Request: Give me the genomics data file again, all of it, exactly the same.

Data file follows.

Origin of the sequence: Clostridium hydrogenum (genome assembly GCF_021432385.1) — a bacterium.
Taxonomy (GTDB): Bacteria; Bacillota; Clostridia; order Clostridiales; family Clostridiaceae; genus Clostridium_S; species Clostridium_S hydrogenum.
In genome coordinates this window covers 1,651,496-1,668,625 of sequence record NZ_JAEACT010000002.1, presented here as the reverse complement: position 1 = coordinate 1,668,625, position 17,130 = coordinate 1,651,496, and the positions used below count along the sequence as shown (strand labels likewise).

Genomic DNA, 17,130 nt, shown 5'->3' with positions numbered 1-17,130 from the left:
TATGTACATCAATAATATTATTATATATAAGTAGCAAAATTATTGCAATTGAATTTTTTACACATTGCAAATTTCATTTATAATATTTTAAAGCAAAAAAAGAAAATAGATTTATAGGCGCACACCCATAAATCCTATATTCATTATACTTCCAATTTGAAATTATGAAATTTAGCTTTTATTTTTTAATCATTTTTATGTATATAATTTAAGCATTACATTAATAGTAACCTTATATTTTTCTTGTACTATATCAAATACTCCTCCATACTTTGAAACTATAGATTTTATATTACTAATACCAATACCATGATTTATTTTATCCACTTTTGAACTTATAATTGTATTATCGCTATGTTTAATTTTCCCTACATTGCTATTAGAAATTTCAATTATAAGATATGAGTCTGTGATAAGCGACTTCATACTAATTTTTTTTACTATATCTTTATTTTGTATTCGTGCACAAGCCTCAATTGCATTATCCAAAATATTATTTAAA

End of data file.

Origin of the sequence: Clostridium hydrogenum (genome assembly GCF_021432385.1) — a bacterium.
Taxonomy (GTDB): Bacteria; Bacillota; Clostridia; order Clostridiales; family Clostridiaceae; genus Clostridium_S; species Clostridium_S hydrogenum.
In genome coordinates this window covers 1,651,496-1,668,625 of sequence record NZ_JAEACT010000002.1, presented here as the reverse complement: position 1 = coordinate 1,668,625, position 17,130 = coordinate 1,651,496, and the positions used below count along the sequence as shown (strand labels likewise).

Genomic DNA, 17,130 nt, shown 5'->3' with positions numbered 1-17,130 from the left:
TATGTACATCAATAATATTATTATATATAAGTAGCAAAATTATTGCAATTGAATTTTTTACACATTGCAAATTTCATTTATAATATTTTAAAGCAAAAAAAGAAAATAGATTTATAGGCGCACACCCATAAATCCTATATTCATTATACTTCCAATTTGAAATTATGAAATTTAGCTTTTATTTTTTAATCATTTTTATGTATATAATTTAAGCATTACATTAATAGTAACCTTATATTTTTCTTGTACTATATCAAATACTCCTCCATACTTTGAAACTATAGATTTTATATTACTAATACCAATACCATGATTTATTTTATCCACTTTTGAACTTATAATTGTATTATCGCTATGTTTAATTTTCCCTACATTGCTATTAGAAATTTCAATTATAAGATATGAGTCTGTGATAAGCGACTTCATACTAATTTTTTTTACTATATCTTTATTTTGTATTCGTGCACAAGCCTCAATTGCATTATCCAAAATATTATTTAAA